FN Herstal stepped way out of the civilian handgun production box when brought to market the 5.7x28mm, which it calls the Five-seveN™ MK2, though most people refer to as the “five-seven.” This relatively new cartridge, with a history of less than 30 years, in combination with the FN pistol, is a promising combination for people looking for greater versatility from a handgun.
Upon picking up this large, 8.2-inch long pistol, I was struck by its lightness. Unloaded, the weight is a mere 1.74 pounds. The slide racked with ease and relatively little pressure. The copy I tried included only California-regulated ten-round magazines. From the top view, loaded, the Five-seveN bears a resemblance to a downsized AR-15 magazine. Standard factory magazines are 20 rounds. An aftermarket brand offers 30-round capacity.
The lightness of this gun is owed to polymer construction wherever possible. At first it appears even the slide is polymer. It’s actually steel, with a polymer cap. The grip is slim in the hand, but wide front-to-back to accommodate those 28mm rounds. There’s a roomy trigger guard with a trigger that’s plenty long for large or gloved hands. The lower part of the grip, in touch with the middle through pinky fingers, is lightly pebbled, but the part in contact with the web of hand and thumbs is smooth. This reviewer, with medium-size hands, finds the grip very comfortable, but it would probably be on the slippery side in wet or sunscreen-soaked conditions. Folks who prefer high-traction grips would probably want to add enhancements here.
The 4.8-inch barrel has ample length of rail underneath to attach most pistol lights. The flat dark earth frame/black slide color combination on the borrowed test copy is attractive. The gun is shown on FN’s website in black. There’s nothing radical and nothing antiquated about the appearance of the Five-seveN, which should make it appealing to the eyes of most handgun lovers.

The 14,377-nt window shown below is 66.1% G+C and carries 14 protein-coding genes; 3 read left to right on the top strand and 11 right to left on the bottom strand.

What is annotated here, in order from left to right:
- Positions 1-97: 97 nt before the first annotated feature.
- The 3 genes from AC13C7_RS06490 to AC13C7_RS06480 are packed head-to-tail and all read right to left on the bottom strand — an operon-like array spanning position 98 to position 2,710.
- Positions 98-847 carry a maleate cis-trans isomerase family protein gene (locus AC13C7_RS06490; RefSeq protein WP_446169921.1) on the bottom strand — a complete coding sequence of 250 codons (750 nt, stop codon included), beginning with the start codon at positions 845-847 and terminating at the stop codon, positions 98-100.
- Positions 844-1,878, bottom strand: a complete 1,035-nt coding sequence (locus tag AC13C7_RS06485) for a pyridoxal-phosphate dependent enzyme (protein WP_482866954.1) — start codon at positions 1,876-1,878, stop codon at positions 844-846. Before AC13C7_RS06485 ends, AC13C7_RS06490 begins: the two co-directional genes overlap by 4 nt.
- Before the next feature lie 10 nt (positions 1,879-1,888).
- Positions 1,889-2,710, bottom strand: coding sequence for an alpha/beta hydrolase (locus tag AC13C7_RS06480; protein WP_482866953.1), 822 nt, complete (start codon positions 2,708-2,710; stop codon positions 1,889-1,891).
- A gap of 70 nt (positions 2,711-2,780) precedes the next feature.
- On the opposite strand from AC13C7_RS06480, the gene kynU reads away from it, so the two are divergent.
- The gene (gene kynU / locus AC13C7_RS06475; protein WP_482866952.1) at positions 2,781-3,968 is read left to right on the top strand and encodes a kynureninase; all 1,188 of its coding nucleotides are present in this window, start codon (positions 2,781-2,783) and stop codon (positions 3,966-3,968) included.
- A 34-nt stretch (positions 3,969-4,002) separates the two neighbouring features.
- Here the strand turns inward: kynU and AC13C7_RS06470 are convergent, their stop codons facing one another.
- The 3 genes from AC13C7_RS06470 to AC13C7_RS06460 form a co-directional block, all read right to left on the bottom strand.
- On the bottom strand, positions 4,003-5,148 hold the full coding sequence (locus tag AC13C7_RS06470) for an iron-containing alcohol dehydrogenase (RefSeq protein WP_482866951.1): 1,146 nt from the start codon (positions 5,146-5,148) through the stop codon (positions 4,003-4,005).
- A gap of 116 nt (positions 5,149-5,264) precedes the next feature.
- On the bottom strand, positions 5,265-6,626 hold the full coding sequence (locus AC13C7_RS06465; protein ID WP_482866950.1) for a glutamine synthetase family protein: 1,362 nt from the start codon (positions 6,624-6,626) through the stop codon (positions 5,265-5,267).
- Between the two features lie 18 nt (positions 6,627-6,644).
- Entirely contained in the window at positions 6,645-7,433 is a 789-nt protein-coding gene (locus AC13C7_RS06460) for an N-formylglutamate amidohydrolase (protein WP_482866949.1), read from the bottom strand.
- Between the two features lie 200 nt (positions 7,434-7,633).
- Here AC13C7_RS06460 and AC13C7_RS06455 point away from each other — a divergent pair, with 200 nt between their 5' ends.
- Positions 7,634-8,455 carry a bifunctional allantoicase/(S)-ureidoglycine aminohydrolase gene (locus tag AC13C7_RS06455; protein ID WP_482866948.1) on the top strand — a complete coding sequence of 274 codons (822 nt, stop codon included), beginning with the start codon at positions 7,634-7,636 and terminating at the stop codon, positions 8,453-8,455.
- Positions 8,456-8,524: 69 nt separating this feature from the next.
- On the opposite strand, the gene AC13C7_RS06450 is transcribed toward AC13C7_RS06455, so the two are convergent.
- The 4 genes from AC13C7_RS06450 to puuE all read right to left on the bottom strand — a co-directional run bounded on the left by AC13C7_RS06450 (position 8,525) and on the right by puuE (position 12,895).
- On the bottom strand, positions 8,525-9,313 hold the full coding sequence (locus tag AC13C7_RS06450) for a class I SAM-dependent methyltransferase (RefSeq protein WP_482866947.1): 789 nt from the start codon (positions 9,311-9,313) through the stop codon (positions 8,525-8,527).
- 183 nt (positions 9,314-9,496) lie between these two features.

Ambidextrous features are built-in, at least in two ways. The magazine release is reversible. There’s a rather unusual, always-ambi, black safety lever located on each side of the frame, just above the trigger guard. It’s easy to operate with either the trigger finger or with the thumb of the firing hand, rotating a quarter-turn up for safety, down for firing. It’s a feature that is both reassuring and potentially confusing. The operator of this safety, placed in a non-standard position, should pick one way of operating it and stick with it for dependable operation under stress. To this reviewer’s mind, the thumb is the sensible choice here, as the trigger finger should have only one job when it’s not at “home base” against the frame.
The non-ambi friendly and unchangeable feature is the position of the ejection port. It’s not completely open on the top of the slide. Only the 90 degrees from the twelve-o’clock position to the three-o’clock position, as seen from the shooter’s perspective, are open when the slide is rearward. This could make unloading and clearing of problem cartridges a challenge for left-handed shooters, especially those who are new to handgun shooting.